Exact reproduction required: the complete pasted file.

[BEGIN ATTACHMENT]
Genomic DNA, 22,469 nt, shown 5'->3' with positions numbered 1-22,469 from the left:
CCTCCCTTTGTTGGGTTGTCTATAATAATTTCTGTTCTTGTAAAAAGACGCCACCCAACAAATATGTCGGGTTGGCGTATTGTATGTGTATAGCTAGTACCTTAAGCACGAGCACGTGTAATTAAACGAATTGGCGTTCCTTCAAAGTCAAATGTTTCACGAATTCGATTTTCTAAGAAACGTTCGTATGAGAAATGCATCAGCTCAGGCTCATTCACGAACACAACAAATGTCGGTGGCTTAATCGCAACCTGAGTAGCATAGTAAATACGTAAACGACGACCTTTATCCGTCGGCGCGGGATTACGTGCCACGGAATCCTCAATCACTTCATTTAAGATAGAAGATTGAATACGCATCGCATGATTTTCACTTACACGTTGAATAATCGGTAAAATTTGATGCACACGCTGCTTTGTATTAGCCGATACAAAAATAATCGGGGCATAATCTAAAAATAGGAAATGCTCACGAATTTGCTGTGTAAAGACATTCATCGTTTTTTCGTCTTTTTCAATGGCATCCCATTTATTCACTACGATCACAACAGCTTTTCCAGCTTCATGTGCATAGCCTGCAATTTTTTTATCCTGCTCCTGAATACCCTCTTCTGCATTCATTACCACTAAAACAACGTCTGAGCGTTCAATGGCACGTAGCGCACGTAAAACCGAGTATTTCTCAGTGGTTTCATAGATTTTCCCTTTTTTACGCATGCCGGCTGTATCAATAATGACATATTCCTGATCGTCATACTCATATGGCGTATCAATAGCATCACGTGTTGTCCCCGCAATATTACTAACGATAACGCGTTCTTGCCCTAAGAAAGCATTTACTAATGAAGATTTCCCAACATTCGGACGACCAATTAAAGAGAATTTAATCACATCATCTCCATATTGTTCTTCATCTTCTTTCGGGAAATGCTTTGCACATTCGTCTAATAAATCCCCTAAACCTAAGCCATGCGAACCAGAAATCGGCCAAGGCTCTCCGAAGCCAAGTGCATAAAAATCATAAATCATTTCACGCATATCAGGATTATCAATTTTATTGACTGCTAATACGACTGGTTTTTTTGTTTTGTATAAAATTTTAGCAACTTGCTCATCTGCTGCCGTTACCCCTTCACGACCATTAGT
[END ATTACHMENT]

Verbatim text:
Genomic DNA, 22,469 nt, shown 5'->3' with positions numbered 1-22,469 from the left:
CCTCCCTTTGTTGGGTTGTCTATAATAATTTCTGTTCTTGTAAAAAGACGCCACCCAACAAATATGTCGGGTTGGCGTATTGTATGTGTATAGCTAGTACCTTAAGCACGAGCACGTGTAATTAAACGAATTGGCGTTCCTTCAAAGTCAAATGTTTCACGAATTCGATTTTCTAAGAAACGTTCGTATGAGAAATGCATCAGCTCAGGCTCATTCACGAACACAACAAATGTCGGTGGCTTAATCGCAACCTGAGTAGCATAGTAAATACGTAAACGACGACCTTTATCCGTCGGCGCGGGATTACGTGCCACGGAATCCTCAATCACTTCATTTAAGATAGAAGATTGAATACGCATCGCATGATTTTCACTTACACGTTGAATAATCGGTAAAATTTGATGCACACGCTGCTTTGTATTAGCCGATACAAAAATAATCGGGGCATAATCTAAAAATAGGAAATGCTCACGAATTTGCTGTGTAAAGACATTCATCGTTTTTTCGTCTTTTTCAATGGCATCCCATTTATTCACTACGATCACAACAGCTTTTCCAGCTTCATGTGCATAGCCTGCAATTTTTTTATCCTGCTCCTGAATACCCTCTTCTGCATTCATTACCACTAAAACAACGTCTGAGCGTTCAATGGCACGTAGCGCACGTAAAACCGAGTATTTCTCAGTGGTTTCATAGATTTTCCCTTTTTTACGCATGCCGGCTGTATCAATAATGACATATTCCTGATCGTCATACTCATATGGCGTATCAATAGCATCACGTGTTGTCCCCGCAATATTACTAACGATAACGCGTTCTTGCCCTAAGAAAGCATTTACTAATGAAGATTTCCCAACATTCGGACGACCAATTAAAGAGAATTTAATCACATCATCTCCATATTGTTCTTCATCTTCTTTCGGGAAATGCTTTGCACATTCGTCTAATAAATCCCCTAAACCTAAGCCATGCGAACCAGAAATCGGCCAAGGCTCTCCGAAGCCAAGTGCATAAAAATCATAAATCATTTCACGCATATCAGGATTATCAATTTTATTGACTGCTAATACGACTGGTTTTTTTGTTTTGTATAAAATTTTAGCAACTTGCTCATCTGCTGCCGTTACCCCTTCACGACCATTAGT